• Ensemble of ESA/AATSR aerosol optical depth products based on the likelihood estimate method with uncertainties

      Xie, Yanqing; Xue, Yong; Che, Yahui; Guang, Jie; Mei, Linlu; Voorhis, Dave; Fan, Cheng; She, Lu; Xu, Hui; University of Chinese Academy of Sciences; et al. (IEEE, 2017-10-20)
      Within the European Space Agency Climate Change Initiative (CCI) project Aerosol_cci, there are three aerosol optical depth (AOD) data sets of Advanced Along-Track Scanning Radiometer (AATSR) data. These are obtained using the ATSR-2/ATSR dual-view aerosol retrieval algorithm (ADV) by the Finnish Meteorological Institute, the Oxford-Rutherford Appleton Laboratory (RAL) Retrieval of Aerosol and Cloud (ORAC) algorithm by the University of Oxford/RAL, and the Swansea algorithm (SU) by the University of Swansea. The three AOD data sets vary widely. Each has unique characteristics: the spatial coverage of ORAC is greater, but the accuracy of ADV and SU is higher, so none is significantly better than the others, and each has shortcomings that limit the scope of its application. To address this, we propose a method for converging these three products to create a single data set with higher spatial coverage and better accuracy. The fusion algorithm consists of three parts: the first part is to remove the systematic errors; the second part is to calculate the uncertainty and fusion of data sets using the maximum likelihood estimate method; and the third part is to mask outliers with a threshold of 0.12. The ensemble AOD results show that the spatial coverage of fused data set after mask is 148%, 13%, and 181% higher than those of ADV, ORAC, and SU, respectively, and the root-mean-square error, mean absolute error, mean bias error, and relative mean bias are superior to those of the three original data sets. Thus, the accuracy and spatial coverage of the fused AOD data set masked with a threshold of 0.12 are improved compared to the original data set. Finally, we discuss the selection of mask thresholds.
    • Internet-of-Things-based smart cities: Recent advances and challenges.

      Mehmood, Yasir; Ahmad, Farhan; Yaqoob, Ibrar; Adnane, Asma; Imran, Muhammad; Guizani, Sghaier; University of Bremen; University of Malaya; University of Derby; King Saud University; et al. (IEEE, 2017-09-08)
      The Internet of Things (IoT) is a revolutionary communication paradigm that aims to bring forth an invisible and innovative framework to connect a plethora of digital devices with the Internet. Thus, it intends to make the Internet more immersive and pervasive [1]. The emerging IoT market is continously gaining momentum as operators, vendors, manufacturers, and enterprises begin to recognize the opportunities it offers. According to the latest IDC forecast.1 https://www.telecompaper.com/news/global-iot-market-to-reach-usd-17-tln-in-2020-idc-1085269, accessed October 20, 2016. the worldwide IoT market will reach US 1.7trillionin2020upfromUS655.8 billion in 2014 with a compound annual growth rate of 16.9 percent. The devices alone are expected to represent 31.8 percent of the total worldwide IoT market in 2020. This greater percentage of the revenue in 2020 is expected through building IoT platforms, application softwares, and service-related offerings.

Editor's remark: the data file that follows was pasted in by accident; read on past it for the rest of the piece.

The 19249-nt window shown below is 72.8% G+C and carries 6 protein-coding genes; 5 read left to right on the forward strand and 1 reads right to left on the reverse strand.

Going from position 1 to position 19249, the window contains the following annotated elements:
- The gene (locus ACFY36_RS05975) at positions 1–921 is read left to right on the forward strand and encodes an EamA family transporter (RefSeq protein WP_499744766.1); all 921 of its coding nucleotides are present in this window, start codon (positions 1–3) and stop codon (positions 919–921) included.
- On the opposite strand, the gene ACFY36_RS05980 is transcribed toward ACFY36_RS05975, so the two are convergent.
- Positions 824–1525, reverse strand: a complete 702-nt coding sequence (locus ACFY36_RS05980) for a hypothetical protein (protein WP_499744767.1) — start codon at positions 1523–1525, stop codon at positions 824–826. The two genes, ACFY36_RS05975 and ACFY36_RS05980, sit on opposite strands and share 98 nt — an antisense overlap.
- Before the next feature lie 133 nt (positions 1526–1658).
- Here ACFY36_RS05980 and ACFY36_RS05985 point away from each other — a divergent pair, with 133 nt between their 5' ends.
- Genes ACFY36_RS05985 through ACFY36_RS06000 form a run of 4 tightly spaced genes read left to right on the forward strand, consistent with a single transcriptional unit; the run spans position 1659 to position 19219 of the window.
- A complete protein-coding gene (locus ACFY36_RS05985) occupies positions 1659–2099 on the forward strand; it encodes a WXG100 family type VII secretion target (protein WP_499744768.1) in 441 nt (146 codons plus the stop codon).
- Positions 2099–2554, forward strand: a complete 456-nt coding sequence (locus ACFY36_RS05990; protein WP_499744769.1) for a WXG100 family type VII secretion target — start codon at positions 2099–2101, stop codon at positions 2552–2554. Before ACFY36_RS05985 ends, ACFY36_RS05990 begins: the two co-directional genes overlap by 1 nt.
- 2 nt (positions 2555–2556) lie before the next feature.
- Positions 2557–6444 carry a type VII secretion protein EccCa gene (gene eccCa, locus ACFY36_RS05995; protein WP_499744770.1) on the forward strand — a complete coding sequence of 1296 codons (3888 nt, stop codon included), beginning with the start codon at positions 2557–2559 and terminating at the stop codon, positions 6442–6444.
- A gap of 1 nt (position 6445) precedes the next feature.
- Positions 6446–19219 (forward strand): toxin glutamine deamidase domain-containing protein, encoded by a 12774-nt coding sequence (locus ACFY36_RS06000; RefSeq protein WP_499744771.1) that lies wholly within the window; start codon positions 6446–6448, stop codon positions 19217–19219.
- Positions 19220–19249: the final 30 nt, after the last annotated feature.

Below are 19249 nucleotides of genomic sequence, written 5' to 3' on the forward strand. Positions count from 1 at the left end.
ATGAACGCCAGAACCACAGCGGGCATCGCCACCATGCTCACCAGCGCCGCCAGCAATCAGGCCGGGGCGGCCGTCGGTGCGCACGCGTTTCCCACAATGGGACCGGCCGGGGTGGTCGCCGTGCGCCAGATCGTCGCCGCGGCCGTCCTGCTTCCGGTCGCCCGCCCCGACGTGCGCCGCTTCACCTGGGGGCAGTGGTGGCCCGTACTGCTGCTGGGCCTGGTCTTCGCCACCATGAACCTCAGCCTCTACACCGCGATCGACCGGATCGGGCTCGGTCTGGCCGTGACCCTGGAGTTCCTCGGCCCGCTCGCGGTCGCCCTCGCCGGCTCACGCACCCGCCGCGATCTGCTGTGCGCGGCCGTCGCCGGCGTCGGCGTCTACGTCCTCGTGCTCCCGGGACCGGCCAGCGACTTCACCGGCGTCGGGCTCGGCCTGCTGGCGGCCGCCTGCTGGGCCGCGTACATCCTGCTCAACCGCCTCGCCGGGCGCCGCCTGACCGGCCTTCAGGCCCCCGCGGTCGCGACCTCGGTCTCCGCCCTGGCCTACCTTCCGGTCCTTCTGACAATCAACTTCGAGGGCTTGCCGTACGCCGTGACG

• Long-time series aerosol optical depth retrieval from AVHRR data over land in North China and Central Europe

      Xue, Yong; He, Xingwei; de Leeuw, Gerrit; Mei, Linlu; Che, Yahui; Rippin, Wayne; Guang, Jie; Hu, Yincui; University of Chinese Academy of Sciences; University of Derby; et al. (Elsevier, 2017-07-06)
      An algorithm for the retrieval of the aerosol optical depth over land (ADL) using radiances at the top of the atmosphere (TOA) measured by the Advanced Very High Resolution Radiometer (AVHRR) is proposed. AVHRR is the only satellite sensor providing nearly continuous global coverage since June 1979, which could generate the longest aerosol climate data records currently available from operational satellites. In the implementation of the ADL algorithm, an analytical model is used which couples an atmospheric radiative transfer model and a land surface reflectance parameterization. The radiation field can be separated into three parts: direct radiance, single-scattered radiance, and multiple-scattered. Each of these parts is individually parameterized. To obtain the surface reflectance in an automatic retrieval procedure over land for AVHRR, the aerosol scattering effect at 3.75 μm was assumed to be negligible and relationships between the surface reflectances at 0.64 μm and 3.75 μm were evaluated for different surface types and the authors propose to use these to obtain the surface reflectance at the shorter wavelength. The 0.64 μm surface reflectance was then used in a radiative transfer model to compute AOD at that wavelength using six different aerosol types, where optimal estimation (OE) theory is applied to minimize the difference between modeled and measured radiances. The ADL algorithm is applied to re-calibrated Level 1B radiances from the AVHRRs on-board the TIROS-N and the Metop-B satellites to retrieve the AOD over North China and Central Europe. The results show that the AOD retrieved from these two instruments are in agreement with co-located AOD values from ground-based reference networks. Over North China, using AERONET sites, 58% of the ADL AOD values are within an expected error (EE) range of ±(0.05 + 20%) and 53% are within the EE range of ±(0.05 + 15%). For GAW-PFR (World Meteorological Organization, WMO, Global Atmosphere Watch, GAW) sites, part of the European ACTRIS (Aerosols, Clouds, and Trace gases Research InfraStructure) sites, 79% of the ADL AOD values are within the EE range of ±(0.05 + 20%) and 75% are within the EE range of ±(0.05 + 15%). Not surprisingly, the agreement is better over Europe with generally lower AOD values. An additional cross comparison of the AOD results with MODIS (MODerate-resolution Imaging Spectroradiometer) DeepBlue aerosol products shows that the spatial distributions of the two AOD datasets are similar, but with generally lower values for ADL and lower coverage. The temporal variation of the annual mean AOD over selected AERONET sites shows that ADL values are generally between 0.2 and 0.5 over North-Eastern China and trace the MODIS and AERONET data for the overlapping years quite well.